The latest Hedge Fund Trend Monitor from Goldman Sachs analysts Amanda Sneider, David J Kostin, Stuart Kaisar, Ben Snider, Rima Reddy and Aaron Woodside carries a section on activist hedge funds.
As this is written, we learn of one of the most successful and speedily conducted activism campaigns in recent times – that of Juniper Networks, Inc. (NYSE:JNPR) by hedge funds Elliott Management and Jana Partners. Juniper capitulated by offering a $3B buyback, quarterly dividends, improvement in operating margins and two new board positions for independent directors. Juniper is trading at $28.08, up 2.44%.
In contrast, another highly successful activist campaign by Bill Ackman’s Pershing Square fund took a few years to realise the bumper gains Ackman had envisioned. Last month, a Japanese drink-maker acquired BEAM Inc (NYSE:BEAM), in which Pershing had a sizable holding, for $16B, netting the fund hundreds of millions of dollars in profits.
It is an appropriate time therefore, to catch up on the recent trends in hedge fund activism as highlighted in the research note by Goldman Sachs.
Activist hedge funds outperform equity hedge funds by far
“Activist funds have returned 40% during the past two years vs. 23% for the typical equity hedge fund. More than 25 activist campaigns have been launched YTD,” point out the analysts.
Indeed, stocks of activist targeted companies have been outperforming their Russell 3000 sector in recent years. Though the median activist –targeted stock underperformed the sector during 2007 through 2009, the tables turned during the subsequent years when such stocks outperformed by 100-350 bps, as seen in the chart below.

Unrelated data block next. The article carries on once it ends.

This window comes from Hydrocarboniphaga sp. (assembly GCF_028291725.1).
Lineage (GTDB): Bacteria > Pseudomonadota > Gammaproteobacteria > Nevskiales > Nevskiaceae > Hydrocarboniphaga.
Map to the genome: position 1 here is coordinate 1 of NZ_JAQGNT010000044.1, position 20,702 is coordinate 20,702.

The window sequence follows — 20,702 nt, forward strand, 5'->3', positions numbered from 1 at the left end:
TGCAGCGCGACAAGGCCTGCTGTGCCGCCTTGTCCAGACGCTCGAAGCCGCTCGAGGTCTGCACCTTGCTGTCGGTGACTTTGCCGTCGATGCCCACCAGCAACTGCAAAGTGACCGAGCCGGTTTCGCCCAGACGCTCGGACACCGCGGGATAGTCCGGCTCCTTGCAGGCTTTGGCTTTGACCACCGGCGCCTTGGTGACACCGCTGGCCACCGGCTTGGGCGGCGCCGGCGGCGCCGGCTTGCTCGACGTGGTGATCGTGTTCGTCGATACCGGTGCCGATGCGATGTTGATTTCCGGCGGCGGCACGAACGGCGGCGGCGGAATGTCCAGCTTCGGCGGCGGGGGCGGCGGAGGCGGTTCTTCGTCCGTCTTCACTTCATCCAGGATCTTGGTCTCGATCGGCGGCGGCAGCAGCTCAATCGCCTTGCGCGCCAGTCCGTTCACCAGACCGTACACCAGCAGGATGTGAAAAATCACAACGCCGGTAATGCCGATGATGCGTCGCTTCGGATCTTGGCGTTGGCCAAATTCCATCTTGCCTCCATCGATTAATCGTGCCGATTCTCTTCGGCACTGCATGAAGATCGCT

This outperformance by stocks naturally percolated to superior performance by the hedge funds driving the campaign.
The analysts observe that during 2012, the HFR Activist Index gained 21% compared to a rise of only 7% in the HFR Equity Hedge Index.
During 2013, the HFR Activist Index was up 16% compared to 14% for the Equity Hedge Index.
Activist hedge funds campaign trends
Citi observes that there is a rising trend in the number of activist campaigns announced by investors after 2009, as shown in the following chart. Notably, these levels are still well below the numbers seen in 2007 and 2008.
Hedge funds were responsible for the lion’s share (64%) of the aggregate number of campaigns launched during the period 2005-2013, as shown in the chart below which breaks down campaigns by investor type.
During 2013, the share of hedge funds in activist campaigns rose to 75%, say the analysts.
During 2013, the primary objective in 43% of the activism campaigns was to enhance/maximize value for shareholders, followed by board representation (34%) and board control (14%).
Larger companies facing the brunt of activism
“Historically, Russell 1000 firms accounted for 32% of activism in the Russell 3000, in line with its share of stocks in the index (34%, 1013/3008). But in 2013, constituents of the Russell 1000 accounted for 38% of campaigns,” observe the analysts.
It appears therefore, that activism on larger companies is on the rise.
Advice for non-activist shareholders
“As the number of activist campaigns and the size of targeted stocks grow, non-activist investors should focus on the ability of targeted stocks to sustain returns following a campaign announcement,” suggest Goldman Sachs.